I may be one of the few people who have never seen the original movie, Legally Blonde, so I had only some small inkling of what to expect when the curtain rose last night on the Actors Guild of Parkersburg’s production of Legally Blonde: The Musical. I knew it was about a ditzy blonde girl from California named Elle Woods who gets in to Harvard Law School to follow her ex-boyfriend and somehow makes good. And I knew she’d wear a lot of pink. But that was about it. Oh, and that she has a Chihuahua name Bruiser. But I’ve seen at least my share of musical comedies in my time, so I expected she’d realize something about herself, get over her cad of a boyfriend, and fall in love with someone who deserves her. And I was right.

But what I certainly was not expecting was someone on the local stage with a voice and presence like Tasha Spencer’s. Ms. Spencer, who plays Elle Woods, had the audience in thrall from the moment she stepped on the stage. To say she has a set of pipes is to make a gross understatement. She hit all the notes, and I mean that in every sense of the word. Not to get too serious about a musical that’s designed not to be taken too seriously, but Ms. Spencer’s Elle was nuanced and layered. Her metamorphosis from a vacuous, albeit beautiful and nice, bimbo to a person of substance who acknowledges not only her own intelligence but also the worthiness of that attribute is a sight to behold. And even before this transformation, we’re rooting for Elle because she really is nice and thoughtful of those around her. And that attitude is made all the more evident by the outstanding performance of Ms. Spencer. Though the cast is large and the play is, in some ways, an ensemble, it really revolves around Elle Woods and would fall apart without a powerful performer in that part. Director R. J. Lowe hit a homerun when he cast her in the role.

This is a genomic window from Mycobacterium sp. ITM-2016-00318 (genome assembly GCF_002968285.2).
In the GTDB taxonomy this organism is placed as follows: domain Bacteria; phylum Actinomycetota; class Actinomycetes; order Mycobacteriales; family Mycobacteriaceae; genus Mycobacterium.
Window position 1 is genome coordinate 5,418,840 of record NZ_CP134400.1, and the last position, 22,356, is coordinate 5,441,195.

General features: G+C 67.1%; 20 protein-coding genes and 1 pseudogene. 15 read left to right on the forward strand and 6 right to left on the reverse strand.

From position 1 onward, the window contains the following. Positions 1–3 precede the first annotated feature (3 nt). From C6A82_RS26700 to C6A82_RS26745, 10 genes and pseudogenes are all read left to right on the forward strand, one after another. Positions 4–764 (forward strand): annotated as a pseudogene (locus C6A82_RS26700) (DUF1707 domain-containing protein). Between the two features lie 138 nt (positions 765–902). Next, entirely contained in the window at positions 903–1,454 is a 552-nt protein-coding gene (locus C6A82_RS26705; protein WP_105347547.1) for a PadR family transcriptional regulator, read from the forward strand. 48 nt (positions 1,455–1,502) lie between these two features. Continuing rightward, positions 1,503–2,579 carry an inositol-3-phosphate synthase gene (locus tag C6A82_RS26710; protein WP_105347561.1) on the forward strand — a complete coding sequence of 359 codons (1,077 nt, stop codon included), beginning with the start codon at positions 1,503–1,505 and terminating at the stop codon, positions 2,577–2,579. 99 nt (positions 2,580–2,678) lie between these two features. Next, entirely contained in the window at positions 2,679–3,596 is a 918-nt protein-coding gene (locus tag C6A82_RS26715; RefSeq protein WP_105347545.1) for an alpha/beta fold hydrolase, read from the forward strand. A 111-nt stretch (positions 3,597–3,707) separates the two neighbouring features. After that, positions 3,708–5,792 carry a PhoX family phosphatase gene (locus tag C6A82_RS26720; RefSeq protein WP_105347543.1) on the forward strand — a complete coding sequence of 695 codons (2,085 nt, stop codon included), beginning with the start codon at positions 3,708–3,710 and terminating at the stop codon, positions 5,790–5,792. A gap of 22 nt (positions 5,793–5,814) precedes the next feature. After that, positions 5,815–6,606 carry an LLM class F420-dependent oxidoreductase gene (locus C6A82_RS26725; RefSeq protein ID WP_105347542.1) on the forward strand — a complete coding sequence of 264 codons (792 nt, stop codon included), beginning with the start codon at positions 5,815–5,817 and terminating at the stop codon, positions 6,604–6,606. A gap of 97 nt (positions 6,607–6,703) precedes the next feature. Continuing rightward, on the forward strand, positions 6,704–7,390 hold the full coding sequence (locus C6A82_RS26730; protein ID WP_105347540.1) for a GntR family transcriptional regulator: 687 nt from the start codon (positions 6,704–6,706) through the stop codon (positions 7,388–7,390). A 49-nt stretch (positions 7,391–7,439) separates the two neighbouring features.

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Another terrific performance was put on by Cole Mazaher in the role of Emmett Forrest, the teaching assistant to the dastardly Professor Callahan, who is made delightfully evil by Ronnie Talbott. It’s also evident pretty early on that he’s going to be the guy who deserves Elle. And their duets sparkle. It’s like their voices and personas were made to play together. Mazaher is the perfect counterpoint to Carter Rice’s vapid Warner Huntington III, Elle’s ex-boyfriend. Rice does a terrific job of capturing the shallow nature of a man who could break up with his longtime girlfriend over Champagne at a fancy restaurant the night before he leaves for Harvard.

Two other performers who threatened to steal the show were Heather Hepburn as Paulette and Brittani Hill as Brooke Wyndham. Ms. Hepburn turned in a comedic performance for the ages. She is magnetic and talented and is a truly gifted physical comedian. And to top it off, she can really sing. And Ms. Hill’s ability to dance, jump rope, and yet belt out a tune while never missing a note was nothing short of amazing.

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I could go on and on praising every single person in the show, even the bit parts. And another whole review could be written about the technical aspects of the show, from a creative multi-layered set that served well as many settings to truly inspired costume work. But all this stuff means so much less without a tremendous Elle Woods, and Tasha Spencer certainly gave us that. I really can’t say enough about just how high quality a performance she gave. It was on a level one would expect from professional theater. I applaud you Ms. Spencer!

So, as you can guess, I strongly recommend this show. But you better get your tickets quickly! I know opening night is sold out and I wouldn’t be surprised if the rest of the run will be sold out soon if it isn’t already. And the people who hold those tickets are truly in for a treat.

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